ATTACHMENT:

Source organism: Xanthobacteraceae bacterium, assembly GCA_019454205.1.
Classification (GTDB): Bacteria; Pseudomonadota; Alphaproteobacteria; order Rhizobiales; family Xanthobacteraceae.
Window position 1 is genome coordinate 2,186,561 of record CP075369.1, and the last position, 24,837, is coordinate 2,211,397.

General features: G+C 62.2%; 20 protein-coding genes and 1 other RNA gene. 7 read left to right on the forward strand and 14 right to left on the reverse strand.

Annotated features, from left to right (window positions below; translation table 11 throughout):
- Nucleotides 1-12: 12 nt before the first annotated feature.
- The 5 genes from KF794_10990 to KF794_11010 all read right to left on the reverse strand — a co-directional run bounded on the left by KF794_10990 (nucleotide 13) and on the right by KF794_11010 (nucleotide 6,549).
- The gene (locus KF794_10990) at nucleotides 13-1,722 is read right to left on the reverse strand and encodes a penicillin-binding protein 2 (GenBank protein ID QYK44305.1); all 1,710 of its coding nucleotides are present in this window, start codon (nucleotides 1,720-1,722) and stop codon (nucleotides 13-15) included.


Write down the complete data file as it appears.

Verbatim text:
Source organism: Xanthobacteraceae bacterium, assembly GCA_019454205.1.
Classification (GTDB): Bacteria; Pseudomonadota; Alphaproteobacteria; order Rhizobiales; family Xanthobacteraceae.
Window position 1 is genome coordinate 2,186,561 of record CP075369.1, and the last position, 24,837, is coordinate 2,211,397.

General features: G+C 62.2%; 20 protein-coding genes and 1 other RNA gene. 7 read left to right on the forward strand and 14 right to left on the reverse strand.

Annotated features, from left to right (window positions below; translation table 11 throughout):
- Nucleotides 1-12: 12 nt before the first annotated feature.
- The 5 genes from KF794_10990 to KF794_11010 all read right to left on the reverse strand — a co-directional run bounded on the left by KF794_10990 (nucleotide 13) and on the right by KF794_11010 (nucleotide 6,549).
- The gene (locus KF794_10990) at nucleotides 13-1,722 is read right to left on the reverse strand and encodes a penicillin-binding protein 2 (GenBank protein ID QYK44305.1); all 1,710 of its coding nucleotides are present in this window, start codon (nucleotides 1,720-1,722) and stop codon (nucleotides 13-15) included.